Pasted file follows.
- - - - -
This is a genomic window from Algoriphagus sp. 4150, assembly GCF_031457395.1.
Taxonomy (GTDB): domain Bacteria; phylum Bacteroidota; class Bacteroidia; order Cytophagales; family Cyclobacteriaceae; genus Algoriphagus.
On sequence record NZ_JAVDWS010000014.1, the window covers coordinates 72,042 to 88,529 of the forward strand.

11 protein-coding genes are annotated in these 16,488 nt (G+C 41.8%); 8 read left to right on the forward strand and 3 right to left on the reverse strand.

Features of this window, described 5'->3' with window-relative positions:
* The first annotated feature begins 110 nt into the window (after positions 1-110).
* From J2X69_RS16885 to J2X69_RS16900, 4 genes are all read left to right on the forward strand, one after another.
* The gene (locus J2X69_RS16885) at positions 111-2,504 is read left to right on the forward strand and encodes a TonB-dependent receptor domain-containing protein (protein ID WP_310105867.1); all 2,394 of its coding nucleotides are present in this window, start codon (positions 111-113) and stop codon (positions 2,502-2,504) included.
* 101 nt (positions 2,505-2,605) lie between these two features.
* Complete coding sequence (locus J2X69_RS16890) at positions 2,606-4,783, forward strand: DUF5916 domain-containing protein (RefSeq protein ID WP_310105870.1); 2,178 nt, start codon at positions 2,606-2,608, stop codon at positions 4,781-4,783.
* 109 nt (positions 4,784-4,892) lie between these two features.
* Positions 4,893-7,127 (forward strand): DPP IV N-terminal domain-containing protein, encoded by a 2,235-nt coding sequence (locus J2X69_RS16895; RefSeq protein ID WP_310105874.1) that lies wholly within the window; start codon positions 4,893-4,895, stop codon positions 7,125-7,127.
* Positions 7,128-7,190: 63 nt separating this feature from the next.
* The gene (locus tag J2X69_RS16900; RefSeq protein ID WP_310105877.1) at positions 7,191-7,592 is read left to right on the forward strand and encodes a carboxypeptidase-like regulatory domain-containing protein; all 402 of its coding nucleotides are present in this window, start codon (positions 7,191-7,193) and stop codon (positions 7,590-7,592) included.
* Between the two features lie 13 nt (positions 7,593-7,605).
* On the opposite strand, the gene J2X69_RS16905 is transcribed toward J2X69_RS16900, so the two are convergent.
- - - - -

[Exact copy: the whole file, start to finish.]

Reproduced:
This is a genomic window from Algoriphagus sp. 4150, assembly GCF_031457395.1.
Taxonomy (GTDB): domain Bacteria; phylum Bacteroidota; class Bacteroidia; order Cytophagales; family Cyclobacteriaceae; genus Algoriphagus.
On sequence record NZ_JAVDWS010000014.1, the window covers coordinates 72,042 to 88,529 of the forward strand.

11 protein-coding genes are annotated in these 16,488 nt (G+C 41.8%); 8 read left to right on the forward strand and 3 right to left on the reverse strand.

Features of this window, described 5'->3' with window-relative positions:
* The first annotated feature begins 110 nt into the window (after positions 1-110).
* From J2X69_RS16885 to J2X69_RS16900, 4 genes are all read left to right on the forward strand, one after another.
* The gene (locus J2X69_RS16885) at positions 111-2,504 is read left to right on the forward strand and encodes a TonB-dependent receptor domain-containing protein (protein ID WP_310105867.1); all 2,394 of its coding nucleotides are present in this window, start codon (positions 111-113) and stop codon (positions 2,502-2,504) included.
* 101 nt (positions 2,505-2,605) lie between these two features.
* Complete coding sequence (locus J2X69_RS16890) at positions 2,606-4,783, forward strand: DUF5916 domain-containing protein (RefSeq protein ID WP_310105870.1); 2,178 nt, start codon at positions 2,606-2,608, stop codon at positions 4,781-4,783.
* 109 nt (positions 4,784-4,892) lie between these two features.
* Positions 4,893-7,127 (forward strand): DPP IV N-terminal domain-containing protein, encoded by a 2,235-nt coding sequence (locus J2X69_RS16895; RefSeq protein ID WP_310105874.1) that lies wholly within the window; start codon positions 4,893-4,895, stop codon positions 7,125-7,127.
* Positions 7,128-7,190: 63 nt separating this feature from the next.
* The gene (locus tag J2X69_RS16900; RefSeq protein ID WP_310105877.1) at positions 7,191-7,592 is read left to right on the forward strand and encodes a carboxypeptidase-like regulatory domain-containing protein; all 402 of its coding nucleotides are present in this window, start codon (positions 7,191-7,193) and stop codon (positions 7,590-7,592) included.
* Between the two features lie 13 nt (positions 7,593-7,605).
* On the opposite strand, the gene J2X69_RS16905 is transcribed toward J2X69_RS16900, so the two are convergent.